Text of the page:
Kevin Buckle: Art for art's sake

I hope in the coming months Edinburgh Council looks at its attitude to the arts and who is being reached. Very much as has happened in music where an awful lot of people have been lost somewhere between the banality of Ed Sheeran and the weird cool hipster stuff, the same seems to have happened in the arts in general.

Thursday, 18th May 2017, 12:36 pm
Updated Sunday, 4th June 2017, 9:03 pm
The traditional Saturday record shop trip is dying out. Picture: Getty

Now with music nobody is quite sure how many people are actually lost to music and how many are simply streaming but given there are figures for these things there is still no doubt that the middle ground does not fare well.

Undoubtedly nostalgia is playing a big part in music these days but recently I’ve been exposed to Capital Radio and Mr Ed Sheeran more than I’m happy with after being in my daughter’s car and I’ve realised that even Ed’s songs are often nostalgic and the man is only 26!

Now of course there will always be a place for the left field whether that is in the visual arts, writing or music but the argument often used that this leads to more accessible “art” is overplayed and never more so than in the world of fashion.

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David Bowie photographed by Lawrence Watson at the Capitals Fruitmarket Gallery

All this brings me yet again to the current generation just discovering all these things for the first time. Maybe there needs to be lessons in the schools!

Cool or interesting places are closing down all over the world and understandably they often hide behind other issues when the number one problem is simply people not supporting in sufficient numbers.

It has always been the way that as folk got older and jobs and families started to become a priority that nights out and even Saturday record shop trips became less frequent.

However, there was always a new crop of keen teenagers and students ready to fill the gap and that is what has not happened now for over a decade.

David Bowie photographed by Lawrence Watson at the Capitals Fruitmarket Gallery

With the surprising departure of Richard Lewis as the convener for culture and sport we will need to see who takes over the role but while other arts bodies spend tens and sometimes hundreds of thousands of pounds on events attended by fewer people than a busy football match the council is in a position, both because of the buildings it owns and the funding it has, to make a real difference.

Who would have thought vinyl and physical books would still be doing so well so maybe it is too soon to give up on younger generations getting back into high street shopping and going out at night. What we do need to do is make those experiences more pleasurable and of course for a place like Edinburgh with so many visitors that can only be something that improves the overall vibe of the city.

My daytime viewing tells me that vintage is very “on trend”, though personally I can’t remember a time when it wasn’t. Edinburgh could do vintage so well and while the council’s last attempt was a bit of a damp squib the potential is huge, especially at Christmas when those stalls could be so much more interesting.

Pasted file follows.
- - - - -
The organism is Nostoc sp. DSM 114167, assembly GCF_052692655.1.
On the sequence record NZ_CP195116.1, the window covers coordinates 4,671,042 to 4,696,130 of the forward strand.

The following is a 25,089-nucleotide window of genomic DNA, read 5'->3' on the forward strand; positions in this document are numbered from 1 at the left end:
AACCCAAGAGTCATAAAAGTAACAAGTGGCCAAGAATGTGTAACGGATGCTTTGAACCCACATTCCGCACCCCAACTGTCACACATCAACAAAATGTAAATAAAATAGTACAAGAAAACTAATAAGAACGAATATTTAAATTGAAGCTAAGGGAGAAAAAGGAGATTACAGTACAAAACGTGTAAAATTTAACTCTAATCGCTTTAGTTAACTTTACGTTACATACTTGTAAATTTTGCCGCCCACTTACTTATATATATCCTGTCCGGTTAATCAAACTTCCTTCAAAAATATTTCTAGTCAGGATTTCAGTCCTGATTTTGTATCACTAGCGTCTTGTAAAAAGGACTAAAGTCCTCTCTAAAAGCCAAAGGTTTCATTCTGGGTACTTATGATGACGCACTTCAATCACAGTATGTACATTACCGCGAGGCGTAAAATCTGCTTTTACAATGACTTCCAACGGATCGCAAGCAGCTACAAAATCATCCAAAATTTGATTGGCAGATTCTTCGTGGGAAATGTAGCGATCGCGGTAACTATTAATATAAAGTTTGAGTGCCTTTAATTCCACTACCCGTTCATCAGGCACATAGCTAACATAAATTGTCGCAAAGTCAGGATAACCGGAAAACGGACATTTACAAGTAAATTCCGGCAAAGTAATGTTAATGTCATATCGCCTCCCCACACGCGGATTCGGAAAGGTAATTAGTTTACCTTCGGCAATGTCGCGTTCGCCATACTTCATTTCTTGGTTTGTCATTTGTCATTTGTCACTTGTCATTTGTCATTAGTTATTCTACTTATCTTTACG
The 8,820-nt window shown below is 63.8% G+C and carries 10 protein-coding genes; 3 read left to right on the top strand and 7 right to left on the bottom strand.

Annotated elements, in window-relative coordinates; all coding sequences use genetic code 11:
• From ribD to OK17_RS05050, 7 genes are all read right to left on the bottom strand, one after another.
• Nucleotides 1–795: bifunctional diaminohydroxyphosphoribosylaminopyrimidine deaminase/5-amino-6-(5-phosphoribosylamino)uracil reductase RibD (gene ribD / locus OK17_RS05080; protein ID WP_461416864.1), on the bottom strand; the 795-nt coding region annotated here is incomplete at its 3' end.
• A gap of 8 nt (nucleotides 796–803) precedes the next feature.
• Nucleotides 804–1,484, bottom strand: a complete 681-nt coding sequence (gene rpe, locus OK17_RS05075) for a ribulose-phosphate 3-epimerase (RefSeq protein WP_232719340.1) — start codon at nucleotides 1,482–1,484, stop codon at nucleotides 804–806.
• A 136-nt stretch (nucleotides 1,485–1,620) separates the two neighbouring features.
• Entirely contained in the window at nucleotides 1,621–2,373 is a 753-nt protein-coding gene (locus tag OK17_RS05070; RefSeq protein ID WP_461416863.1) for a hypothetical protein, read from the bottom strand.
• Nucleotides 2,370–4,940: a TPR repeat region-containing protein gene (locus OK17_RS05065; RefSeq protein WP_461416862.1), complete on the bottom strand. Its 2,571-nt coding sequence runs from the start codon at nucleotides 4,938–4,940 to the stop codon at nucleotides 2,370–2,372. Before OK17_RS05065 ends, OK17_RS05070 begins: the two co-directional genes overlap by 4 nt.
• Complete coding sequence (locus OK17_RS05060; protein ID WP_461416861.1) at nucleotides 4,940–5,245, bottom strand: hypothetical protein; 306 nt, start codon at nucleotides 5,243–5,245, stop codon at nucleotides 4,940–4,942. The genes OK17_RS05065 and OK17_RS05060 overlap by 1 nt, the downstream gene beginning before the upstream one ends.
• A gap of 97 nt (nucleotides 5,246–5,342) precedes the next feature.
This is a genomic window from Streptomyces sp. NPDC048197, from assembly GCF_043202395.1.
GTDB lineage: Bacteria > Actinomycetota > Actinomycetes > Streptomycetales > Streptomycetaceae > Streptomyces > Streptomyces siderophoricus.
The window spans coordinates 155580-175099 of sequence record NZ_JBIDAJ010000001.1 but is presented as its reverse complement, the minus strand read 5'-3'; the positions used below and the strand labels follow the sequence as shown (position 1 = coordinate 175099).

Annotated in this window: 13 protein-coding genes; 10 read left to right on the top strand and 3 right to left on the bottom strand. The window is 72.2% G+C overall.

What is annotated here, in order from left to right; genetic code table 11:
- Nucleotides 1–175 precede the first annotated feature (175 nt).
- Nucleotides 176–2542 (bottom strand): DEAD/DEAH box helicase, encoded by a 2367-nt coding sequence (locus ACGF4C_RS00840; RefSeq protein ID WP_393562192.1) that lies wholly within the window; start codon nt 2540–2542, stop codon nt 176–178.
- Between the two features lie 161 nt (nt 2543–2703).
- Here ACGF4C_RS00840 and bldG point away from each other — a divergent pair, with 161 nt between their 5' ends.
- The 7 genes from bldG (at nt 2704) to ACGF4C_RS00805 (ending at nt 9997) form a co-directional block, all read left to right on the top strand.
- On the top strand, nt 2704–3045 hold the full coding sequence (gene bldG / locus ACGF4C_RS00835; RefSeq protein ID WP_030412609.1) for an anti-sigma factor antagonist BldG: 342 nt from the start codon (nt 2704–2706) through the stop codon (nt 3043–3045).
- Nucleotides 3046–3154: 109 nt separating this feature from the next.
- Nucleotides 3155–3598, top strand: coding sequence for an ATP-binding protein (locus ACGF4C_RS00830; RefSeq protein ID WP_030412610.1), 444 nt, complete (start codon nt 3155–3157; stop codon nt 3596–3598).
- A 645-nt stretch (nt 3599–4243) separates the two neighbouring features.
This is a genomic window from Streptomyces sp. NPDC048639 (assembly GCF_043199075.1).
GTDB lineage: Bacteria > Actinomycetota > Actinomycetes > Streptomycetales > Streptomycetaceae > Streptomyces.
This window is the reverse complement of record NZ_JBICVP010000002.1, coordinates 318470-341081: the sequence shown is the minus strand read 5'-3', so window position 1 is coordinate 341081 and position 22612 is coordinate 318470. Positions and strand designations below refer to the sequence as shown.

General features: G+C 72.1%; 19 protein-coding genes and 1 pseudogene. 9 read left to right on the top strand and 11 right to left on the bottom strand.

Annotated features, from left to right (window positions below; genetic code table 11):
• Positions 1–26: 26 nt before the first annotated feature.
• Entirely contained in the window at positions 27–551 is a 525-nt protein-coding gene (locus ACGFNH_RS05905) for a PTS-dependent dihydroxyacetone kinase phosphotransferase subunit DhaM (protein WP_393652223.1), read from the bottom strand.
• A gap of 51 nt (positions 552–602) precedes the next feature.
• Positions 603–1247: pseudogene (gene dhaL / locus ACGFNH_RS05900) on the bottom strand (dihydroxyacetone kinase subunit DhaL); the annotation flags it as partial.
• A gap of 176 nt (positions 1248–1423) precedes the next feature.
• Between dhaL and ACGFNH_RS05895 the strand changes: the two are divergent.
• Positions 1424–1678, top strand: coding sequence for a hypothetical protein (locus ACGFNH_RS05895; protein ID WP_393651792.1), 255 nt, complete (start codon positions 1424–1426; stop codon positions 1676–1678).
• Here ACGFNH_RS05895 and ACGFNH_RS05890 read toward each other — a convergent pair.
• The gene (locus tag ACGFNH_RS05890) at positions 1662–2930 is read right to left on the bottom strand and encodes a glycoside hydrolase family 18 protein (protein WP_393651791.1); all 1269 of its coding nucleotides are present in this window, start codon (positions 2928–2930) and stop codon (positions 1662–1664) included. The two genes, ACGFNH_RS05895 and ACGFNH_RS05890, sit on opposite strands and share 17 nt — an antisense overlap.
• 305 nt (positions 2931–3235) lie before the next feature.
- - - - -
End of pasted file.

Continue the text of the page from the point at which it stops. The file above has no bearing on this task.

For some “art for art’s sake” is the usual English rendering of a French slogan from the early 19th century –“l’art pour l’art” – and expresses a philosophy that the intrinsic value of art, and the only “true” art, is divorced from any didactic, moral, or utilitarian function. For others it is a 10cc song.

Both answers are equally valid and sometimes the arts community and its funders need to be reminded of that!

Poster is a stick-on for exhibition

There has been a great response to Liam Rudden’s recent piece in the paper on the Scottish music exhibition at the Fruitmarket Gallery in June and while this is just a taster for bigger things to come there will still be a fantastic selection of memorabilia on show some never seen before and others that have been tucked away for thirty years or more.

Some may remember the demise of the Picture House being delayed when councillors heard that David Bowie had played there. While it wasn’t enough to save it in the end only this week a friend and Bowie fan got in touch to offer the original poster.

Still very much looking for more things and while all eras are welcome the sixties and early seventies are proving the hardest to find material from. Any old posters, tickets or photos along with anything else would be great. Items can be donated or loaned.

Vinyl collections are also sought for possible display but also for sale and I’m very happy to buy in collections small and large. I can be contacted on [email protected] or anything of interest can be brought along to the Fruitmarket Gallery when the exhibition is on from June 16-18. Visit for more details.

Social networker

I’ve never been to a seminar on entrepreneurship or a workshop to improve my social media skills but I have agreed to go to something called “networking drinks” organised by the Scottish Music Industry Association. Given the upcoming Scottish music exhibition it seemed churlish not to. I did check to see what else would be happening but drinking and networking seems to be it. Wish me luck!